Metro Vancouver's Filipino community connects to roots with boodle fights

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      Eating with one’s hands is common among many peoples across the world. Even in the West, not all foods are eaten with a knife and fork. Think pizza, chicken wings, and hamburgers, to mention a few. During the past few years, local Filipino restaurants have taken the concept of eating without utensils to another level through the “boodle fight”.

      Derived from a military style of eating in the Philippines, where everyone eats the same food together regardless of rank, the boodle fight eschews not only cutlery but plates and serving platters as well. Boodle, or enough food to feed a small army, is piled on tables covered with banana leaves. After everyone has washed their hands, the fight is on until the grub runs out.

      At both Kulinarya Filipino Eatery and Grandt Kitchen, this dining experience is also known as kamayan (a Tagalog word meaning “eating with the hands”).

      Kulinarya opened its first location in Coquitlam in 2009, and it started offering kamayan-style dining at 114 –2922 Glen Drive in 2013. According to the establishment’s co-owner Rosette Samaniego, the communal hand-to-mouth dining style caught on among families and young people of various backgrounds through word of mouth and social media. “We had a feeling that because it’s different, it will be well received,” Samaniego told the Georgia Straight in an interview.

      When Kulinarya opened its second location in Vancouver, at 1134 Commercial Drive, last December, there were no firm plans to introduce kamayan. However, the restaurant kept getting inquiries from people asking if they could have a boodle fight so they wouldn’t have to drive out to Coquitlam.  According to Samaniego, kamayan receipts account for about 40 percent of the revenue of Kulinarya in Vancouver.

      Last Friday, Samaniego and staff started preparing a long table for a 7 p.m. kamayan reservation for seven adults and two kids half an hour in advance.

      The table was first topped with white paper; over that, banana leaves moistened with edible oil were carefully layered. Next, mounds of rice were placed at the centre of the table, rising like snowy peaks. Then came a succession of dishes heaped on and around the staple food, like a parade of colours and flavours.

      First was kare-kare (beef and vegetables simmered in peanut sauce). Second came pakbet (Asian vegetables with shrimp paste). Next were lumpia (spring rolls), followed by steamed pechay (Filipino bok choy). Then fried eggplant, longanisa (sausage similar to chorizo), and fried plantains. Next in line was crispy pata (pork leg boiled and fried until the skin becomes crunchy). Then adobo (chicken and pork cooked with soy sauce and vinegar). Finally, grilled and stuffed pusit (squid filled with tomato and onion) was followed by fried kamote (sweet potatoes).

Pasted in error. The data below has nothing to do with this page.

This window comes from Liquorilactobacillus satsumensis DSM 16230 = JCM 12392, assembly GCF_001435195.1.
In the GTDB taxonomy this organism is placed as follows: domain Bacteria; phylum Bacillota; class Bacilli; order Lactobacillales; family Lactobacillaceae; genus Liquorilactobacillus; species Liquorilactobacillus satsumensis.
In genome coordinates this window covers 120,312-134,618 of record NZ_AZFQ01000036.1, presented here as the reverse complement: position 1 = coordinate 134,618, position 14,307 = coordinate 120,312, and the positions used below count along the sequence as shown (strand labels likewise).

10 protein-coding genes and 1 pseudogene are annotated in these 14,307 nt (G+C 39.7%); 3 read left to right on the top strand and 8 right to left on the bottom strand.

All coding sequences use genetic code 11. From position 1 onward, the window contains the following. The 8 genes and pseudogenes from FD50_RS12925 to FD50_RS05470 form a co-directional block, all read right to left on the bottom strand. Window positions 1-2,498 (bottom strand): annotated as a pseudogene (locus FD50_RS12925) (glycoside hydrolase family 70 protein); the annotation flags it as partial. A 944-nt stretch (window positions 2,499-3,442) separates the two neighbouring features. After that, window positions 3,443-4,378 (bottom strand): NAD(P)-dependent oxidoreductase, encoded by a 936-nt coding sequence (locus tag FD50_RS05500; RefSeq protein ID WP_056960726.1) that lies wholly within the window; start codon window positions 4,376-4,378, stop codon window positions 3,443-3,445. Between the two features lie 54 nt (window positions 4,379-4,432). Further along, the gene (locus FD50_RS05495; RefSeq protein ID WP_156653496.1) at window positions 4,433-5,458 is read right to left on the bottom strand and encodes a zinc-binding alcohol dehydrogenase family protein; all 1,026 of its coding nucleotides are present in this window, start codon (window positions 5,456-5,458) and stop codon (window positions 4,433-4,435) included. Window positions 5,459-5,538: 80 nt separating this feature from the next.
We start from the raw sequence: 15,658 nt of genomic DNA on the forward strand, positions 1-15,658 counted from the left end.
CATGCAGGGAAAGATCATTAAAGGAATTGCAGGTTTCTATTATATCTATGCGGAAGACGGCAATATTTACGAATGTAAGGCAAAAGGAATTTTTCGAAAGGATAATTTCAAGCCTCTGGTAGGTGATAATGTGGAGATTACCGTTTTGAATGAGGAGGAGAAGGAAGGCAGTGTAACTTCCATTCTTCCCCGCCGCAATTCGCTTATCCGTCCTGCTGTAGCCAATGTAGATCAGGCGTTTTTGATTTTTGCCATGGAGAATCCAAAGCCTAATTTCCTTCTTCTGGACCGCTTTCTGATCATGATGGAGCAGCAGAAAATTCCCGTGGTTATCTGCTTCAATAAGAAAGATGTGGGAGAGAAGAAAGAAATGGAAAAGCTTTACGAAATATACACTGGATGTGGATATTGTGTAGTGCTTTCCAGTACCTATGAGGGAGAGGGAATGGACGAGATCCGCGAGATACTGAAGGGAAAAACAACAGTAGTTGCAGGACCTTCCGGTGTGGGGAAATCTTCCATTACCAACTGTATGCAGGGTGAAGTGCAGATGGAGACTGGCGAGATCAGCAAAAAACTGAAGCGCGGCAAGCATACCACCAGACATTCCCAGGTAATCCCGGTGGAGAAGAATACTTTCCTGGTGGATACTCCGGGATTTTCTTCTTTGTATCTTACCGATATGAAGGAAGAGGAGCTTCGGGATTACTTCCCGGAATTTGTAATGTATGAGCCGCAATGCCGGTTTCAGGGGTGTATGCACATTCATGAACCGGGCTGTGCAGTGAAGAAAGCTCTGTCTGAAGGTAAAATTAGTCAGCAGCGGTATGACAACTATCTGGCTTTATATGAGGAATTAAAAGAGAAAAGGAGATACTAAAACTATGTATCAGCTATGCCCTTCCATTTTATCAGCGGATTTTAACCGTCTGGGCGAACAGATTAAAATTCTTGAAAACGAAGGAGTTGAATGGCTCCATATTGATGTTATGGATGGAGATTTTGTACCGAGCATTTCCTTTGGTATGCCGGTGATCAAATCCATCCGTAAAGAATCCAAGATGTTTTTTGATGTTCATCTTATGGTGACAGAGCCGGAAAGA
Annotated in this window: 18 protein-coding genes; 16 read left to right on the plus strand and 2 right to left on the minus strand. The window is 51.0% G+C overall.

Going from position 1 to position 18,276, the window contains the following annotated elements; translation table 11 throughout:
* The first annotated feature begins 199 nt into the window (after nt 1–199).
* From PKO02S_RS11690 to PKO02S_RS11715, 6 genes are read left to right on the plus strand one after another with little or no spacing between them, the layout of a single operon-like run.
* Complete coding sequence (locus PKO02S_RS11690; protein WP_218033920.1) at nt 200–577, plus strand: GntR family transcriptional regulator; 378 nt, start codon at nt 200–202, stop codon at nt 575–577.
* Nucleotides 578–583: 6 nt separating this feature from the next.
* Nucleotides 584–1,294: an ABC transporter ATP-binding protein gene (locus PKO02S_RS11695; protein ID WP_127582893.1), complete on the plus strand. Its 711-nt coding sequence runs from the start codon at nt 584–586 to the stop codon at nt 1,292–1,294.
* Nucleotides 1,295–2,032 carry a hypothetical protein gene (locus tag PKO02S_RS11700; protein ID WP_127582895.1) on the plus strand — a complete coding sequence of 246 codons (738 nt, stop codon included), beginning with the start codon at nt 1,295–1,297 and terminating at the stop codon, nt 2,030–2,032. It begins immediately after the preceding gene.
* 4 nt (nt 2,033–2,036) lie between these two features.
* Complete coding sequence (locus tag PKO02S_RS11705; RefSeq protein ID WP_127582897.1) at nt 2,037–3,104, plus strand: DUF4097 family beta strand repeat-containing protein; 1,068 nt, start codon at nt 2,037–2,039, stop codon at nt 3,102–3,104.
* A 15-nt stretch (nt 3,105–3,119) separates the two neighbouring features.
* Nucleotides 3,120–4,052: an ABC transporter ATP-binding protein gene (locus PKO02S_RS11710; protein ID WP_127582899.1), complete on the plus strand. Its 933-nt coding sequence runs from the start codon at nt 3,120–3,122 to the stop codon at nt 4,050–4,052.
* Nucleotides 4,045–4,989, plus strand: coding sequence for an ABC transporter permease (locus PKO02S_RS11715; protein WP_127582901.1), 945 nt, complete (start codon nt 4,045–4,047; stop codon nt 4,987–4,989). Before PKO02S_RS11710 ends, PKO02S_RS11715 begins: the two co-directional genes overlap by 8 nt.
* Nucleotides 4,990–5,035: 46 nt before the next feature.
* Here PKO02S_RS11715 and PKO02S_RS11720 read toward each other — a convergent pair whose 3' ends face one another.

Kulinarya offers a kamayan experience that includes dishes like kare-kare (beef and veggies simmered in peanut sauce) and adobo (chicken and pork cooked with soy sauce and vinegar).
      Kulinarya Filipino Eatery

      To garnish the spread, lemon slices and salsa were placed in different spots. For dips, vinegar and chili sauce came in small plastic cups. Kulinarya clients can also customize their kamayan fare with a selection of meats, seafood, and vegetables.

      Before Spanish colonization began in the 16th century, people in the Asian archipelago now known as the Philippines ate with their hands, a practice that was looked down upon by the Europeans. The colonizers introduced eating with utensils, and although their new subjects adopted this style, eating with one’s hands did not die. It became a guilty pleasure for many and was passed down through generations like a collective memory.

      Perhaps many Filipinos, to this day, eat with their hands in the privacy of their homes and company of close friends as an unconscious act of defiance against foreign subjugation.

      Gian Karla Limcangco, a Vancouver foodie and independent journalist originally from Manila, noted that young Filipinos in their native land as well as overseas are eager to reconnect with their precolonial heritage, and kamayan is one way of tapping into that legacy. “It’s going back to our roots,” Limcangco told the Straight by phone. According to Limcangco, kamayan is not just about the food; it’s also about sharing and community.

      Grandt Kitchen introduced the boodle fight in 2016, a year after the opening of its Surrey location at 12297 Industrial Road. Rina Fajardo-Molenderas, a co-owner of the restaurant, related that the place is always fully booked on weekends for the kamayan experience, by Filipino as well as non-Filipino customers. “It’s like a fellowship,” Fajardo-Molenderas told the Straight in a phone interview.

      Although diners all do the same thing, eat, they also exchange stories and laughter, which makes the experience a fun gathering, according to Fajardo-Molenderas.

      For those who don’t want to eat with their hands in public, Grandt Kitchen offers boodle to go, with the food in a bilao (traditionally used as a rice-winnowing tray) and banana leaves that they can set on the table at home.